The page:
Conference Paper

Model Driven Provisioning: Bridging the Gap Between Declarative Object Models and Procedural Provisioning Tools

DOI: 10.1007/11925071_21 Conference: Middleware 2006, ACM/IFIP/USENIX 7th International Middleware Conference, Melbourne, Australia, November 27-December 1, 2006, Proceedings
Source: DBLP


Today’s enterprise data centers support thousands of mission-critical business applications composed of multiple distributed
heterogeneous components. Application components exhibit complex dependencies on the configuration of multiple data center
network, middleware, and related application resources. Applications are also associated with extended life-cycles, migrating
from development to testing, staging and production environments, with frequent roll-backs. Maintaining end-to-end data center
operational integrity and quality requires careful planning of (1) application deployment design, (2) resource selection,
(3) provisioning operation selection, parameterization and ordering, and (4) provisioning operation execution. Current data
center management products are focused on workflow-based automation of the deployment processes. Workflows are of limited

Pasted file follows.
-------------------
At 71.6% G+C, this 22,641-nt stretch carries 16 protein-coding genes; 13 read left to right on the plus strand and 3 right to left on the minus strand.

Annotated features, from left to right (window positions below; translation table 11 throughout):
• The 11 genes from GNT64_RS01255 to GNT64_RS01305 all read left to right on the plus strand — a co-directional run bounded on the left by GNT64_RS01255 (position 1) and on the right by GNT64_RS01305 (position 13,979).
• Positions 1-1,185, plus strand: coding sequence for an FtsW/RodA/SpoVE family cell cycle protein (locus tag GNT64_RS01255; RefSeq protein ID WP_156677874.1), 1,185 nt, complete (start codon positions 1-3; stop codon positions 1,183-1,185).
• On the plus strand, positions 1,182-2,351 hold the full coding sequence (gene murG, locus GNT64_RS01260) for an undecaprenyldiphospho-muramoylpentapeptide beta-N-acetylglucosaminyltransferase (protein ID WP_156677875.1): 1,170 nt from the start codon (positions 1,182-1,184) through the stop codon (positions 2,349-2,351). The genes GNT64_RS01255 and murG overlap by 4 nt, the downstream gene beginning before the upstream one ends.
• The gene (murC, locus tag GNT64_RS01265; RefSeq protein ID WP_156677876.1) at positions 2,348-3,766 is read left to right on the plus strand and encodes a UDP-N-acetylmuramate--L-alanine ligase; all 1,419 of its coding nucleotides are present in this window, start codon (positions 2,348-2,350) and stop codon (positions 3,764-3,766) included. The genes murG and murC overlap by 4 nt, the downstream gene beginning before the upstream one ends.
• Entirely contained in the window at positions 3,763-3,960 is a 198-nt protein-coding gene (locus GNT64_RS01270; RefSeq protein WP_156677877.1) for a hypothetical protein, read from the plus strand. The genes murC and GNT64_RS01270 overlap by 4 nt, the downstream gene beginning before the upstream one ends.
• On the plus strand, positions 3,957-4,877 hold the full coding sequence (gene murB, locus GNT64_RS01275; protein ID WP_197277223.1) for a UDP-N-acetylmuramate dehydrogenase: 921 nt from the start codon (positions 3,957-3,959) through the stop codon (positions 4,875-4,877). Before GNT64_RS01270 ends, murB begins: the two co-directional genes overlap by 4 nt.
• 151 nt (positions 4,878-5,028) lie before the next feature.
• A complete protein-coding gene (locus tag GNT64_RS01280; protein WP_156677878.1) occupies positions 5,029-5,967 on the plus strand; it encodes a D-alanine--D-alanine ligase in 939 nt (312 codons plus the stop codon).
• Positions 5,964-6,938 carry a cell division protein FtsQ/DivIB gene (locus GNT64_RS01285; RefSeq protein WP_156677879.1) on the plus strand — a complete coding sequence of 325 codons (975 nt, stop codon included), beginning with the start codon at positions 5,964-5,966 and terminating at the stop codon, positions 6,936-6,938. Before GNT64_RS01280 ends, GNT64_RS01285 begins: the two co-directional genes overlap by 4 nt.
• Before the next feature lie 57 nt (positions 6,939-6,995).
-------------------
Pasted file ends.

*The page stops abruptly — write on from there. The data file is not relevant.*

value because they hard-code many aspects of the process, and are thus sensitive to topology changes. An emerging and promising
class of model-based tools is providing new methods for designing detailed deployment topologies based on a set of requirements
and constraints. In this paper we describe an approach to bridging the gap between generated “desired state” models and the
elemental procedural provisioning operations supported by data center resources. In our approach, we represent the current
and desired state of the data center using object models. We use AI planning to automatically generate workflows that bring
the data center from its current state to the desired state. We discuss our optimizations to Partial Order Planning algorithms
for the provisioning domain. We validated our approach by developing and integrating a prototype with a state of the art provisioning
product. We also present initial results of a performance study.

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Available from: Kaoutar El Maghraoui, Feb 11, 2014
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    • "In addition, in case some constraints cannot be checked statically, none of these previous works propose how to embed the constraints in the planning problem. None of [1] [4] [5] [13] [17] [20] take into account invariants given by the software architect. "